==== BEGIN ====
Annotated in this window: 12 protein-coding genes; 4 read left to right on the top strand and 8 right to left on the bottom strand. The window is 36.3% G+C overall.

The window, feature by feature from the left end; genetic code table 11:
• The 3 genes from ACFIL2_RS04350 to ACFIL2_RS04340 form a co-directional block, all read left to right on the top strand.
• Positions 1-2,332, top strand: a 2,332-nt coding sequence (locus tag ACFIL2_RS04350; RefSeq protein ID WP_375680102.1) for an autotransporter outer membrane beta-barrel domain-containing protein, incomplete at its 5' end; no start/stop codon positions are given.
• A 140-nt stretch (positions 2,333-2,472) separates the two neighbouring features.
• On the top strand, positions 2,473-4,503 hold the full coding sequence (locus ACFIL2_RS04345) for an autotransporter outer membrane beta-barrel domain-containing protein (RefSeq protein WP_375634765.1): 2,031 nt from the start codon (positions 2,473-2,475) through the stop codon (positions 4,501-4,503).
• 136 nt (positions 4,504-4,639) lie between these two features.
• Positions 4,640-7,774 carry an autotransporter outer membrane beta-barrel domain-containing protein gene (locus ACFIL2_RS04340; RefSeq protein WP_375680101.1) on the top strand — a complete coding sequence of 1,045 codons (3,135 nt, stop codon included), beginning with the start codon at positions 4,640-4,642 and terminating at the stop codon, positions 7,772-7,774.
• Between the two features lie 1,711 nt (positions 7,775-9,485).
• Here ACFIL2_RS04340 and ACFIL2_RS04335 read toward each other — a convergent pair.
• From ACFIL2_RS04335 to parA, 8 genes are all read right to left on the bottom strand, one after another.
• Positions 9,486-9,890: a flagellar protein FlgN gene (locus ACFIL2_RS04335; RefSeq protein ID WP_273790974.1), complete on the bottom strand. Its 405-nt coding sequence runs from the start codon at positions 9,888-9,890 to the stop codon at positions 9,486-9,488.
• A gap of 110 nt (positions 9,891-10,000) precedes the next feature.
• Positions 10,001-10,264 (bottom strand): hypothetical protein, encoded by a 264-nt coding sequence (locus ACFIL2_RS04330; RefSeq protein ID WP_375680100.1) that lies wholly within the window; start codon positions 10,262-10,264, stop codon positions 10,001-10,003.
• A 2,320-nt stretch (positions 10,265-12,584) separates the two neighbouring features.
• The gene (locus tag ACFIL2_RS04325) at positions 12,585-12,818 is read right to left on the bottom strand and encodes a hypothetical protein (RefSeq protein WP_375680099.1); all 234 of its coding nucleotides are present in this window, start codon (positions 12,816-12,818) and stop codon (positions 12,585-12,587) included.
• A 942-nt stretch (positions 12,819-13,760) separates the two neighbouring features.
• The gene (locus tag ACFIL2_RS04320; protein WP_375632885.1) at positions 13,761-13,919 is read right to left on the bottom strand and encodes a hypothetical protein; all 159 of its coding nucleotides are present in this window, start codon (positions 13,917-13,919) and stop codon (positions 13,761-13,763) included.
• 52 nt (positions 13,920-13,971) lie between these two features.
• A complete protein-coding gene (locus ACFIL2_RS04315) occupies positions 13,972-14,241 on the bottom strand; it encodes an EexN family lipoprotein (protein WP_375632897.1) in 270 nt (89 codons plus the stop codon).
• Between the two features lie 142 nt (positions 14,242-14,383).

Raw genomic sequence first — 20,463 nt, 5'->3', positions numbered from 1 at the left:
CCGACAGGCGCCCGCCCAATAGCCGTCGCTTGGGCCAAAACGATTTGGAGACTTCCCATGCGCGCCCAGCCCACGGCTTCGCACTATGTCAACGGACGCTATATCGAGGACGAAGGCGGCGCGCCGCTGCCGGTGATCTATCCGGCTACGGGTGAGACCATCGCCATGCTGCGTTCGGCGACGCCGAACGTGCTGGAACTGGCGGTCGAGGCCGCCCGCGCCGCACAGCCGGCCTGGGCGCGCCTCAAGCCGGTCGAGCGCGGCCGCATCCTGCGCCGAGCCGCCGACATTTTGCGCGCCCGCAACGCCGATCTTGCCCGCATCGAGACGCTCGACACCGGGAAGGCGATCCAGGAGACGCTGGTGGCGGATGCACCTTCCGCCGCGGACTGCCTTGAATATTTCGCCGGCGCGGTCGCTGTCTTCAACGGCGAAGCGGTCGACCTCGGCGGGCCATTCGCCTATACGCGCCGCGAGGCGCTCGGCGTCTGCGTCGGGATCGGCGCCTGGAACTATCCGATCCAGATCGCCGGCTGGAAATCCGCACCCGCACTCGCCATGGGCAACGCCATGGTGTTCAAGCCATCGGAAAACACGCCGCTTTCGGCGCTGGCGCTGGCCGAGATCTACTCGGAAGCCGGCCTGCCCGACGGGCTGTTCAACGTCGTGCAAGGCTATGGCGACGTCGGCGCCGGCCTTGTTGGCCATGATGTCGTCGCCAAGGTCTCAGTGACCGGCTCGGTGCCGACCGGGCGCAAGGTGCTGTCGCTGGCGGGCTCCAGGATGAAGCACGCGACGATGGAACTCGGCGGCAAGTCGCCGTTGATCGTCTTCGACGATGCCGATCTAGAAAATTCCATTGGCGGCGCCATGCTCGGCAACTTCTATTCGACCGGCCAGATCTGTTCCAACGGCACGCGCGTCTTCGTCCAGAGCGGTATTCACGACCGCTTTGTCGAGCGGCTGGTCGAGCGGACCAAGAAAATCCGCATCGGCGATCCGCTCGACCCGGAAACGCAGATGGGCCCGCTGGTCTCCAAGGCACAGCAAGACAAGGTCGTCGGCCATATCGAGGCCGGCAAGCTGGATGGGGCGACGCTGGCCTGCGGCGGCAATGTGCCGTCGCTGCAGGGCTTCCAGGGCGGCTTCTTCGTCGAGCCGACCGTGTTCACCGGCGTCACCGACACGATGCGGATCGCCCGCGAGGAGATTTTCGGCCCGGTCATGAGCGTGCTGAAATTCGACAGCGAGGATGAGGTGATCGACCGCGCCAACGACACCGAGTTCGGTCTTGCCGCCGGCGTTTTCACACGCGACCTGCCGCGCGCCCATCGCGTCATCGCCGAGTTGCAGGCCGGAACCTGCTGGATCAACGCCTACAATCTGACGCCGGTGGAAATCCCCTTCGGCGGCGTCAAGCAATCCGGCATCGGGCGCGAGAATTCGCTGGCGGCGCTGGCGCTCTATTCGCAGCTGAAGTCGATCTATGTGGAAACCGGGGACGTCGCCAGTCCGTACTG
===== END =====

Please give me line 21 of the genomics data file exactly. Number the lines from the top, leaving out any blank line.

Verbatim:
• Between the two features lie 142 nt (positions 14,242-14,383).